Inspired by the true story of one of the most gruesome killers in American history. Now, years after inspiring "Psycho's" Norman Bates, "The Silence Of The Lambs'" Buffalo Bill and "The ... See full summary »
Inspired by the real-life serial killer, B.T.K is the gruesome story of Dennis L. Rader, a murderer who systematically tortured and killed his victims for over two decades while evading the... See full summary »
As sadomasochistic yakuza enforcer Kakihara searches for his missing boss he comes across Ichi, a repressed and psychotic killer who may be able to inflict levels of pain that Kakihara has only dreamed of.
Wisconsin, 1953. John Gacy, Sr. forces his fat teenage son to have sexual relations with him during a fishing trip. Iowa, 1968. The adult John Wayne Gacy Jr. is convicted of sodomy and after 18 months he is released and settles in Des Plains near Chicago. From 1972, John Wayne Gacy, Jr. grows up as a respected family father and businessman, even tipped for a political career with the Democrats. Alas, while he loudly abhors homosexuality, the monster uses the crawl space under his home for the vice of his abusive father: over 30 innocent boys and teenagers end up buried there, after horrible abuse ending in torturous death, causing it to reek unspeakably, being full of insects decomposing the stream of young corpses. Some victims worked for him, others he just picked up 'for fun' or lured in under various pretenses. Written by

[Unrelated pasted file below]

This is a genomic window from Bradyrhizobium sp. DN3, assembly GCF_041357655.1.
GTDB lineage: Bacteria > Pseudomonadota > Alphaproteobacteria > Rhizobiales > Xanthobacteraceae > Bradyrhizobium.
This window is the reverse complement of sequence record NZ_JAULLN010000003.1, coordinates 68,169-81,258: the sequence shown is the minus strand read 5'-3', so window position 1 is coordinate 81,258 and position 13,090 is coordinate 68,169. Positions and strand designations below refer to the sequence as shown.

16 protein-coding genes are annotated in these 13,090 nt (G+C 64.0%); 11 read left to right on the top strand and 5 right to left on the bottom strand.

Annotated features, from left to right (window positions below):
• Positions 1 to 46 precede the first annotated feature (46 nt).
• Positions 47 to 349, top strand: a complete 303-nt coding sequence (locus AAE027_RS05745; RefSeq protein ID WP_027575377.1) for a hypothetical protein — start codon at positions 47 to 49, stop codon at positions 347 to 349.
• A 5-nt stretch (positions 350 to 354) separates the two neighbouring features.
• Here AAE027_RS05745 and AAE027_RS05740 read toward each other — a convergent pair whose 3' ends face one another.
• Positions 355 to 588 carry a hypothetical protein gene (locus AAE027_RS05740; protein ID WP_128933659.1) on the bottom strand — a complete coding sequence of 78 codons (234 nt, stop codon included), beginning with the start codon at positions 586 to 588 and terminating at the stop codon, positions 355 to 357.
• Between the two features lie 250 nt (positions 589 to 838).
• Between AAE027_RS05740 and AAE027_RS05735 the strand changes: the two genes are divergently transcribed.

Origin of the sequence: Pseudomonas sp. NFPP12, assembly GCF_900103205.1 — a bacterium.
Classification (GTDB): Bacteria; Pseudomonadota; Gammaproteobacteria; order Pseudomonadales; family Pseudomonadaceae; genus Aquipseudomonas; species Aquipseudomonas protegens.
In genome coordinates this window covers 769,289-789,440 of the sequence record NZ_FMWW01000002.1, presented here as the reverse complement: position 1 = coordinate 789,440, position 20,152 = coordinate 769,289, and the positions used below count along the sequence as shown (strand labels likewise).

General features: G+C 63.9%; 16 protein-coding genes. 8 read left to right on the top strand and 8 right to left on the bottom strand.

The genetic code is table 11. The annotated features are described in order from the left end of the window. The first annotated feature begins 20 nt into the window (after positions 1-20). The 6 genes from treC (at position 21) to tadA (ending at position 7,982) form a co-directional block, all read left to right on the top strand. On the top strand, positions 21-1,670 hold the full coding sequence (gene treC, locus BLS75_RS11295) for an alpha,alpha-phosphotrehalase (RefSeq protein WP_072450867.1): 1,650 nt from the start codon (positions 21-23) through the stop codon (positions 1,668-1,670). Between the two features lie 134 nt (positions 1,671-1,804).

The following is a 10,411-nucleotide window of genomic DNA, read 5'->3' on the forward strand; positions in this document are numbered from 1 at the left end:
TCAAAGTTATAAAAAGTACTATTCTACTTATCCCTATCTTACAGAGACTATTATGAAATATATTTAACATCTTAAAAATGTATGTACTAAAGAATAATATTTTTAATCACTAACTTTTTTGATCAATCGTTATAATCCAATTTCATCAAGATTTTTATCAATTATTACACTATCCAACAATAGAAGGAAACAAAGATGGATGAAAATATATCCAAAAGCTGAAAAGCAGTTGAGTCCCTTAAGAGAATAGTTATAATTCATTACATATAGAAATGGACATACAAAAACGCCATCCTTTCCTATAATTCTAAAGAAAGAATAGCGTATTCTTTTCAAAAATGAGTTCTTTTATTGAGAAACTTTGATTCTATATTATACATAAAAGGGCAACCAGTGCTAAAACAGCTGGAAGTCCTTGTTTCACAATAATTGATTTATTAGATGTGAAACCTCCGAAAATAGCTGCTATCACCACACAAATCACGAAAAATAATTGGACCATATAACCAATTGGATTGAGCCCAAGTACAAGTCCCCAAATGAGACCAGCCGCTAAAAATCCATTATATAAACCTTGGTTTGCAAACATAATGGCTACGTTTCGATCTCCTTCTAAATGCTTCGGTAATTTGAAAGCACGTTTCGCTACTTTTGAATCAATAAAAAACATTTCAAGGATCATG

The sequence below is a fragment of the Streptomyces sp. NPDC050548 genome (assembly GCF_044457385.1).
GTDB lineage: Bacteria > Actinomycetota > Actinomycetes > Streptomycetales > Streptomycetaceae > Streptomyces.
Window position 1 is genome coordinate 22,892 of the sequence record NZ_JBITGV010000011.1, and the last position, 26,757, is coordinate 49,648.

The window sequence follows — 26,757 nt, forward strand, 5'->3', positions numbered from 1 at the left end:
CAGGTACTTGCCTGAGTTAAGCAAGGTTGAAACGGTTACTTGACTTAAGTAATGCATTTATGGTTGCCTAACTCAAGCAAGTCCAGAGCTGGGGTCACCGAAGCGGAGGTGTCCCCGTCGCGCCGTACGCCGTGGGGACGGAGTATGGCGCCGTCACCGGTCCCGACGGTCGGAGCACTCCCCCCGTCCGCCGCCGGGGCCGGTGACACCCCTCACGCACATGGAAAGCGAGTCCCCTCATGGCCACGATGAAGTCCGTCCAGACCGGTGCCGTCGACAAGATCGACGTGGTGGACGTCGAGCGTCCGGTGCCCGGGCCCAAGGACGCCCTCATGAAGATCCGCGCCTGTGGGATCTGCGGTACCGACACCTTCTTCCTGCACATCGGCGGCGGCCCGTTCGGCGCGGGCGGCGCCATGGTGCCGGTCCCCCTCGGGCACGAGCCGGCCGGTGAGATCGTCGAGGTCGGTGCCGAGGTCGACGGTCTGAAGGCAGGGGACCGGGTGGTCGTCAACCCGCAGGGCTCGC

The pictures of clowns in the final sequences are supposed to suggest that they were images painted by John Wayne Gacy. Actually, they are copyrighted collotype reproductions of the work of Cydney Grossman published in 1954. I stopped the film and confirmed the Cydney signature on the pictures. Peter22060 See more »
In the montage of driving through the streets, a street sign for "Los Angeles" street is clearly visible as are the buildings on the Los Angeles Street in Los Angeles, California. Des Plaines doesn't have a Los Angeles Street. See more »
I'd like to know what the purpose was behind the making of this film. The Gacy story would have been served better by a more documentary approach, instead of this weak "grand guignol" version which spends more time focusing on maggots and bad smells than on Gacy and his background. Are we to believe that he's a psychopath because his dad whacked him around on a fishing trip (and maybe elsewhere)? His married life is brushed over casually (what happened in all the OTHER years of his marriage?), and his business and social life was also given short shrift. Why did he kill the first boy? When did he lose control over his anger and perversion? He's just a hair-trigger, vulgar and angry guy through the entire film.
BUT HERE'S WHAT BUGS (sic) ME MOST ABOUT THIS FILM...when will L.A. producers realize that other parts of the country look different from California? This story took place in Des Plaines, IL, my wife's home town. (In fact, Gacy's last "pickup" was at a store just a few blocks from her house.) In the movie, Gacy's house and neighborhood look nothing like Chicago. The trees are wrong, the sky is wrong, the other buildings are wrong. They didn't even get the colors quite right on the Chicago police cars. Worst of all...as in many other Hollywood productions about Chicago...you can actually see MOUNTAINS in the background (during Gacy's party scene). Hollywood morons need to get out a little more! There is life beyond L.A. (At least they confessed to it in the closing credits.)
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